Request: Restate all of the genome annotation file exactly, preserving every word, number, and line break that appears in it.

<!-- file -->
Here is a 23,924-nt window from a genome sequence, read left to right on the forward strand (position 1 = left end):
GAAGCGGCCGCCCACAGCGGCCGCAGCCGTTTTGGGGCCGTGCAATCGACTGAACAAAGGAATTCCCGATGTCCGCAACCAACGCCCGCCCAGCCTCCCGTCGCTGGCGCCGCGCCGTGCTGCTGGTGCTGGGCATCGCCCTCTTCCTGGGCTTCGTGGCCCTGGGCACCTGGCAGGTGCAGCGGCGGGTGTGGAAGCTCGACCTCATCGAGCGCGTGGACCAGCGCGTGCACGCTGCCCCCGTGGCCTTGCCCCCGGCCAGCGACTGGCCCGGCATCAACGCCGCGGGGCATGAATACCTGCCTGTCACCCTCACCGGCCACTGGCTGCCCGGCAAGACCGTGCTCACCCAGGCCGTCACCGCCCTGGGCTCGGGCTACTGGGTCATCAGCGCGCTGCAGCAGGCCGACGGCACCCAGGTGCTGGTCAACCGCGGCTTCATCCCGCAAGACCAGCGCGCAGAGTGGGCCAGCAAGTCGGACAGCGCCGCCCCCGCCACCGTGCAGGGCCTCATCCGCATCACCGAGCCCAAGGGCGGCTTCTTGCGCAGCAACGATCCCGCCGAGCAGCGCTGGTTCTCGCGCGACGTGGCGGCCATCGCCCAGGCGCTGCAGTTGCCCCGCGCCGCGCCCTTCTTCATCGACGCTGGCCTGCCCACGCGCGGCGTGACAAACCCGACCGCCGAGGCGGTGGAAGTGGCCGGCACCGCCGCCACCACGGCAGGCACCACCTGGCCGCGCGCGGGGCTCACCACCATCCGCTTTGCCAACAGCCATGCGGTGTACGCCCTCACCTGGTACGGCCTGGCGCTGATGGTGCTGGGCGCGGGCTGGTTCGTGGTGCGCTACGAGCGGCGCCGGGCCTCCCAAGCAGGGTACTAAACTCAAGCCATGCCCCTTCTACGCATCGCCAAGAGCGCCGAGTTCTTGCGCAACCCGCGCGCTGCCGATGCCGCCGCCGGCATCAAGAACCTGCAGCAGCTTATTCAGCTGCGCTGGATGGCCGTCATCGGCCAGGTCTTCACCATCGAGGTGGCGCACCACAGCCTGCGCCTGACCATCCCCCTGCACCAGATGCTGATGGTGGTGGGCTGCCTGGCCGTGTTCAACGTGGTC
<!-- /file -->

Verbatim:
Here is a 23,924-nt window from a genome sequence, read left to right on the forward strand (position 1 = left end):
GAAGCGGCCGCCCACAGCGGCCGCAGCCGTTTTGGGGCCGTGCAATCGACTGAACAAAGGAATTCCCGATGTCCGCAACCAACGCCCGCCCAGCCTCCCGTCGCTGGCGCCGCGCCGTGCTGCTGGTGCTGGGCATCGCCCTCTTCCTGGGCTTCGTGGCCCTGGGCACCTGGCAGGTGCAGCGGCGGGTGTGGAAGCTCGACCTCATCGAGCGCGTGGACCAGCGCGTGCACGCTGCCCCCGTGGCCTTGCCCCCGGCCAGCGACTGGCCCGGCATCAACGCCGCGGGGCATGAATACCTGCCTGTCACCCTCACCGGCCACTGGCTGCCCGGCAAGACCGTGCTCACCCAGGCCGTCACCGCCCTGGGCTCGGGCTACTGGGTCATCAGCGCGCTGCAGCAGGCCGACGGCACCCAGGTGCTGGTCAACCGCGGCTTCATCCCGCAAGACCAGCGCGCAGAGTGGGCCAGCAAGTCGGACAGCGCCGCCCCCGCCACCGTGCAGGGCCTCATCCGCATCACCGAGCCCAAGGGCGGCTTCTTGCGCAGCAACGATCCCGCCGAGCAGCGCTGGTTCTCGCGCGACGTGGCGGCCATCGCCCAGGCGCTGCAGTTGCCCCGCGCCGCGCCCTTCTTCATCGACGCTGGCCTGCCCACGCGCGGCGTGACAAACCCGACCGCCGAGGCGGTGGAAGTGGCCGGCACCGCCGCCACCACGGCAGGCACCACCTGGCCGCGCGCGGGGCTCACCACCATCCGCTTTGCCAACAGCCATGCGGTGTACGCCCTCACCTGGTACGGCCTGGCGCTGATGGTGCTGGGCGCGGGCTGGTTCGTGGTGCGCTACGAGCGGCGCCGGGCCTCCCAAGCAGGGTACTAAACTCAAGCCATGCCCCTTCTACGCATCGCCAAGAGCGCCGAGTTCTTGCGCAACCCGCGCGCTGCCGATGCCGCCGCCGGCATCAAGAACCTGCAGCAGCTTATTCAGCTGCGCTGGATGGCCGTCATCGGCCAGGTCTTCACCATCGAGGTGGCGCACCACAGCCTGCGCCTGACCATCCCCCTGCACCAGATGCTGATGGTGGTGGGCTGCCTGGCCGTGTTCAACGTGGTC